Volunteers of the Week: Inez Rivera and Ronnie Rolls, Rockland Community College Hurricane Relief for Puerto Rico Task Force Members

Standing in front of donations to be shipped to Puerto Rico are Inez Rivera, RCC Faculty Counselor and Volunteer Director of the Hurricane Relief for Puerto Rico Task Force plus Ronnie Rolls, RCC Nursing student and Task Force volunteer.


More than 100 days after Hurricane Maria swept Puerto Rico on September 20, 2017 nearly half of its residents, about 1.5 million people remain in the dark and it will take to the end of February 2018 to restore most power. Hard to reach rural areas will not get power until the end of May, just in time for the upcoming hurricane season. With sustained winds of 155 mph at landfall, the Category 4 storm Hurricane Maria was so powerful that it ripped off metal roofs, generated flash floods that knocked out the electrical grid and decimated many communities. Children and families are still suffering, complicated by severe power, fuel, communication, food and potable water challenges.

“Action is an antidote to despair! There are still parts of Puerto Rico that have received very little aid and some have not received anything. I have relatives on the island. The Task Force of about 10 members has been collecting non-perishable food and other supplies at drop-off points around campus. Puerto Rico is part of the U.S. and its abysmal situation affects us all. We are planning to send shipments to people in the southern and western portions of the island far from San Juan, where much aid has been centered, with the help of Lift-A-Vet” said Inez Rivera, RCC Faculty Counselor and Volunteer Task Force Director. “The island is difficult to get to because of legal issues that resulted from the Jones Act. There are others in the County who have supported the collection. A teacher at the Pomona Middle School enlisted 4th graders to fill shoeboxes with supplies and 50 boxes were donated. In addition, a Rabbi in Nyack arranged a collection of items for the RCC shipment. Also, FEMA has been unable to supply the blue tarps that were to be placed over structures that lost their roofs in the storm on the tropical island.”

RCC Nursing student and Task Force volunteer Ronnie Rolls said, “I have relatives on the island and they are grateful to receive the supplies. The RCC community is wonderful and many people want to help. The situation on the island that resulted from Hurricane Maria hit me like a punch in the stomach.”

Lift-A-Vet has teamed up with a coalition of small businesses out of the Bronx to help deliver assistance to Puerto Rico. The trucks are driven to Jacksonville, Florida where the relief goods are placed on pallets and delivered to Puerto Rico via barge. Upon arrival, the assistance is received by volunteers and distributed throughout clinics on the island.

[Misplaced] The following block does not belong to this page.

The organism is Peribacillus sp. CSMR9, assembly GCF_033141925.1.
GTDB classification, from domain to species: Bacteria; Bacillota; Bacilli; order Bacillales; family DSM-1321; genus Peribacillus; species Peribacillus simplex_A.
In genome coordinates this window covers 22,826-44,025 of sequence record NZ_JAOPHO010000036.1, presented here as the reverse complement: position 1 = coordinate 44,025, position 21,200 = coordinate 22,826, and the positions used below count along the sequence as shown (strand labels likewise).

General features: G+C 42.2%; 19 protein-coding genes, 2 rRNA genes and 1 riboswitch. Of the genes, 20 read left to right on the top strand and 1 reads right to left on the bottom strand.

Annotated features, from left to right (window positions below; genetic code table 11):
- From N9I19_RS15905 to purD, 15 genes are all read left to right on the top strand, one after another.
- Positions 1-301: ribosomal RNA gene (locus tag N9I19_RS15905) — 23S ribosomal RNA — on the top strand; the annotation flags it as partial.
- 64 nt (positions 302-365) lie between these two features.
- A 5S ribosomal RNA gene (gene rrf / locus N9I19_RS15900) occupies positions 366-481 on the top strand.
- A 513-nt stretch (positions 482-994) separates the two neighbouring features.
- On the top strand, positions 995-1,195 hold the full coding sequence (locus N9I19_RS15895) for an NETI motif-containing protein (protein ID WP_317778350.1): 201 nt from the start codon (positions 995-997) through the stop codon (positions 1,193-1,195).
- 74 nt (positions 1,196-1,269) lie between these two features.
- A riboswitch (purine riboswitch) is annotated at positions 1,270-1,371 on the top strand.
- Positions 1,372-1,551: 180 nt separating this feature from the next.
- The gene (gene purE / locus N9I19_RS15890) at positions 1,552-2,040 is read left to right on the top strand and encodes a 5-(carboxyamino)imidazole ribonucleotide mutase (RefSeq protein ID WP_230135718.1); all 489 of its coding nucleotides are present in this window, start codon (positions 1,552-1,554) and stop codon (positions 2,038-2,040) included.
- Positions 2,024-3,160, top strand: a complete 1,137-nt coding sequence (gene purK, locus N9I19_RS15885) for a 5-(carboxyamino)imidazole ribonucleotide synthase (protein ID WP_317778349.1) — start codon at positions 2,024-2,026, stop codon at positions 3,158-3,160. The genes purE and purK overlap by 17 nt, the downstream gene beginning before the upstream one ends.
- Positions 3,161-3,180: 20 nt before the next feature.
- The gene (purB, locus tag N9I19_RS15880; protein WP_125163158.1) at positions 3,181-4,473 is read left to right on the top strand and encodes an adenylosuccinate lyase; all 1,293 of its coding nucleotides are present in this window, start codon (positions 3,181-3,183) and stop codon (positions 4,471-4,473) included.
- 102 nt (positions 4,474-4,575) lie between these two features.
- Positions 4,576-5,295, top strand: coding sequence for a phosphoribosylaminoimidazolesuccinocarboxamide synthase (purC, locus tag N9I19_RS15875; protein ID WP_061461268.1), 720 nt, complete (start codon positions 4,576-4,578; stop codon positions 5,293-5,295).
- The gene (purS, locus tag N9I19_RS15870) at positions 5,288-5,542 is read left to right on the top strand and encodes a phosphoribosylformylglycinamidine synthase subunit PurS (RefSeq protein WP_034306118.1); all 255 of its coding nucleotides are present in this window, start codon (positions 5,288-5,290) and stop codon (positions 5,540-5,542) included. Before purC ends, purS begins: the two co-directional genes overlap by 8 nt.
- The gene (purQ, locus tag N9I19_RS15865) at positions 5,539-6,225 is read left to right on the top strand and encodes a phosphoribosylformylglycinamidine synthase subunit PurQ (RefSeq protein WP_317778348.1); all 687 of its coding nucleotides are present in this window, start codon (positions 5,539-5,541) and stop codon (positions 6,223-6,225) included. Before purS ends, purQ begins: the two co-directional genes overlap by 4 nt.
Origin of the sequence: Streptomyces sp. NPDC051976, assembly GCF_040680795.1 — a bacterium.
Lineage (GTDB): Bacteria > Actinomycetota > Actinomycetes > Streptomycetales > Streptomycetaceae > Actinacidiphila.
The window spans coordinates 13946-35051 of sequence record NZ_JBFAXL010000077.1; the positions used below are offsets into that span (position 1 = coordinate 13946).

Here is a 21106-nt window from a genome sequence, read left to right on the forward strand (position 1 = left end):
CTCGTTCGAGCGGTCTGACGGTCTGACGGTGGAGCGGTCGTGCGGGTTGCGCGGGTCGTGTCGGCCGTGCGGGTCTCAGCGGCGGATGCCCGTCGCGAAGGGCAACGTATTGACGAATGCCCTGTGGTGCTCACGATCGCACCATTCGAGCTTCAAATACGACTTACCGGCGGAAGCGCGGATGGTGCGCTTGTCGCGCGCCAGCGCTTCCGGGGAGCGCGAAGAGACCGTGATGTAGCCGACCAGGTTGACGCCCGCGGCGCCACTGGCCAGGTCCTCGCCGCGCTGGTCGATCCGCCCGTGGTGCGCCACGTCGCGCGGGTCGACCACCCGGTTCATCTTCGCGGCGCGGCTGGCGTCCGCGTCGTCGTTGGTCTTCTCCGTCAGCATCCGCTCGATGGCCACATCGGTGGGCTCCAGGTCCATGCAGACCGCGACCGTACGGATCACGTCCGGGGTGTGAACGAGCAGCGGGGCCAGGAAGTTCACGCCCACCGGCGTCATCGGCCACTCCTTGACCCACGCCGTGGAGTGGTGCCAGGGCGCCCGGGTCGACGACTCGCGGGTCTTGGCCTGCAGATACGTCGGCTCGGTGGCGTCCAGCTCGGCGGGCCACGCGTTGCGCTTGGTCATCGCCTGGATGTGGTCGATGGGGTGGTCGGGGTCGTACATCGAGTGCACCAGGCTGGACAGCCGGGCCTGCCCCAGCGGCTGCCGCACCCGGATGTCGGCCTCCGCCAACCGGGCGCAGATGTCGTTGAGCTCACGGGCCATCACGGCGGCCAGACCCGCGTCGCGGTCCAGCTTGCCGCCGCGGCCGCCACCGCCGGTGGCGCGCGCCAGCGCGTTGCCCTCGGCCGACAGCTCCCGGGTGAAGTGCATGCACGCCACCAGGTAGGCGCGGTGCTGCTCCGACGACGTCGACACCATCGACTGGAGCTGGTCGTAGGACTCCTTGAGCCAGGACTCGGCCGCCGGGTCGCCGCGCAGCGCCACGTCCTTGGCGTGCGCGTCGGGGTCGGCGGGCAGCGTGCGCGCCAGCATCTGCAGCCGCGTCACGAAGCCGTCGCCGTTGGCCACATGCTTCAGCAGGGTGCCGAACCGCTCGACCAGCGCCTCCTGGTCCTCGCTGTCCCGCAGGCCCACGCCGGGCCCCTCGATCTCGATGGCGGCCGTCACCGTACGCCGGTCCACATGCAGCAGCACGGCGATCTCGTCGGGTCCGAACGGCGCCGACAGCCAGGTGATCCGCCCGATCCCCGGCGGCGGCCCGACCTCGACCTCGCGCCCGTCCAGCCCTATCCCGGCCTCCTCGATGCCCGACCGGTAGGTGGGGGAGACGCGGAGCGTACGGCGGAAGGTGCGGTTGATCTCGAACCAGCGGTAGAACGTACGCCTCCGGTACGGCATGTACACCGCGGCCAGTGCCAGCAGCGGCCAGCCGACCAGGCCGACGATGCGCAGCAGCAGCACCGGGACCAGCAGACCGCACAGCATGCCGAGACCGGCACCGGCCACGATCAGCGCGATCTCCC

Getting relief goods from the U.S. mainland to Puerto Rico is much more expensive than sending them to other Caribbean islands as a result of the century-old Jones Act. Known as the ‘Merchant Marine Act’ and signed into law by President Woodrow Wilson, It is a 1920 regulation that requires that goods shipped from one American port to another be transported on a ship that is American built, American-owned and crewed by U.S. citizens. Therefore, basic shipment of goods from the island and back, must be conducted by expensive protected ships, rather than exposing them to global competition.

After Hurricane Maria damaged tens of thousands of homes by ripping of their roofs in Puerto Rico, a newly created company with an unproven record, won more than 30 million dollars in contracts from the Federal Emergency Management Agency (FEMA) to provide the blue emergency tarps . The company never delivered those urgently needed tarps that still remain in demand by the hurricane victims. A tarp or tarpaulin is a large sheet of strong, flexible waterproof material that is placed over a structure without a roof, for protection from the elements.

Please join the Rockland Community College students, faculty and staff in collecting and donating the following urgently needed items:

  • Non-Food Items: batteries, flashlights and portable lanterns.
  • Non-Perishable Food: cases of water, canned food, powdered milk.
  • For Babies: diapers and wipes.
  • Health and Hygiene: first aid supplies, multivitamins, probiotics, toothbrushes and toothpaste, soaps and deodorants.

For additional information about drop-off locations call Inez Rivera at 845-574-4410 or visit www.sunyrockland.edu/go/puertorico

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